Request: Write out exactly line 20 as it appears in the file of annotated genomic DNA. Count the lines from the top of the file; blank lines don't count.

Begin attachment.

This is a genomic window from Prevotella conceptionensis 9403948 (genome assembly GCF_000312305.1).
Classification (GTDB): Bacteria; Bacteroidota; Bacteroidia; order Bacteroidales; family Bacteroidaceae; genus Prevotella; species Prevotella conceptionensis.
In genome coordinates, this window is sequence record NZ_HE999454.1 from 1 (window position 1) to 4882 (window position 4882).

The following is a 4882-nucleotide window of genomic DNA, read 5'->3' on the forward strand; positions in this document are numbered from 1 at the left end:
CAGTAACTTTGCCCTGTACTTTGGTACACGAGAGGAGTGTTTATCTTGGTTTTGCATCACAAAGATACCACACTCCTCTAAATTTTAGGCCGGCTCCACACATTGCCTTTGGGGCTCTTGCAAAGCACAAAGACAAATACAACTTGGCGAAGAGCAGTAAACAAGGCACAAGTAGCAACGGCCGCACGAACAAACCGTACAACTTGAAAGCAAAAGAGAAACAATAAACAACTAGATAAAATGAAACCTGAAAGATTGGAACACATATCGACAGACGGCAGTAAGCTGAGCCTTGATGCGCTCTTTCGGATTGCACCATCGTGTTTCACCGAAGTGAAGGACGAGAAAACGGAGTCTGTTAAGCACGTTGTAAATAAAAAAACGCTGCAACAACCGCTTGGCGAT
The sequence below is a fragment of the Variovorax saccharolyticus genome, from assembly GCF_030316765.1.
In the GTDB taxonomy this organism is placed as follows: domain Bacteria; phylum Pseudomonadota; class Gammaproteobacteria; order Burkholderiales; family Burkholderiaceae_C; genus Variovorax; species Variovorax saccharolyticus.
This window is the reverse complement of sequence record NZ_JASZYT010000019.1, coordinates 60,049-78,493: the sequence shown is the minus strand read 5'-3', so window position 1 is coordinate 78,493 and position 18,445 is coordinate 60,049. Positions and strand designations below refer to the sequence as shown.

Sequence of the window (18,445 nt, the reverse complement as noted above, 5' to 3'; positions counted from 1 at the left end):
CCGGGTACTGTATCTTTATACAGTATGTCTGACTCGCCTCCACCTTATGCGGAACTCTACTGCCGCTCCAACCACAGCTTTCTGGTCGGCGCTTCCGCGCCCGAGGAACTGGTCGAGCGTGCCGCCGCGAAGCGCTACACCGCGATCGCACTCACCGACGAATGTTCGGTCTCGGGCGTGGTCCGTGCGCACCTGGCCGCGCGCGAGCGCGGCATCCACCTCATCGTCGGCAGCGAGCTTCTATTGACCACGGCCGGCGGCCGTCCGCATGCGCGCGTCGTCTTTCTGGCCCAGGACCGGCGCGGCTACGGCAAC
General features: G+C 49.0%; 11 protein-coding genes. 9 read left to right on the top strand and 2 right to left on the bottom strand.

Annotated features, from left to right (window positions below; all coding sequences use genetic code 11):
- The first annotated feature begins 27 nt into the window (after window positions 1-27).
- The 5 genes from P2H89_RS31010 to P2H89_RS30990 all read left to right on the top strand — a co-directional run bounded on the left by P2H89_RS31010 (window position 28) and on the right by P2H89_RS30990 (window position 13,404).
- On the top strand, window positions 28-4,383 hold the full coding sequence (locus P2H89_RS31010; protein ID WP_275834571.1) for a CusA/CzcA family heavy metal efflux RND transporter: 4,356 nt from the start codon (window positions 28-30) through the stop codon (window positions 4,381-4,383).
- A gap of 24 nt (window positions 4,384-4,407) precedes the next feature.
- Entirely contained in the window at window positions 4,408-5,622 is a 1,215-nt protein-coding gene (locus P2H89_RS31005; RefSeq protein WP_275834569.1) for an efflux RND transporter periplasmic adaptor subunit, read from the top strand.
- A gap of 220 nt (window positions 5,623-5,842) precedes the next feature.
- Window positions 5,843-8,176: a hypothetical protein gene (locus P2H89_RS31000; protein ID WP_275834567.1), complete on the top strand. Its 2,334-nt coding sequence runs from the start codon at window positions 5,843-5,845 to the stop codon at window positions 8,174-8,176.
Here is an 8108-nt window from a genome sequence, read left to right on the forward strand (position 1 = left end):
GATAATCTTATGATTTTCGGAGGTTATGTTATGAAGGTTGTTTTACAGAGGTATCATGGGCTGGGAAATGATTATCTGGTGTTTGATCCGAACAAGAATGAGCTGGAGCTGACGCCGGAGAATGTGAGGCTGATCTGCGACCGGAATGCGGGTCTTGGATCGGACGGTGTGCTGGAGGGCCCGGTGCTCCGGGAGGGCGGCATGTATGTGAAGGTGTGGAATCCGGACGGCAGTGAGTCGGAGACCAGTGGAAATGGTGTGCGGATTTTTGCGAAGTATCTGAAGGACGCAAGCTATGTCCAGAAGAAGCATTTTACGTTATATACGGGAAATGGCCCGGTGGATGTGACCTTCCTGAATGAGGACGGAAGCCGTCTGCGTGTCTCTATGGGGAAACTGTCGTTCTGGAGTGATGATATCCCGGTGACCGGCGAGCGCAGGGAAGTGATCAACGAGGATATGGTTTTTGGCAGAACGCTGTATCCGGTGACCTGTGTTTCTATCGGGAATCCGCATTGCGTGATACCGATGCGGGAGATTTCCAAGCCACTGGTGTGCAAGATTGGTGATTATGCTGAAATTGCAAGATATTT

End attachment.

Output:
Here is an 8108-nt window from a genome sequence, read left to right on the forward strand (position 1 = left end):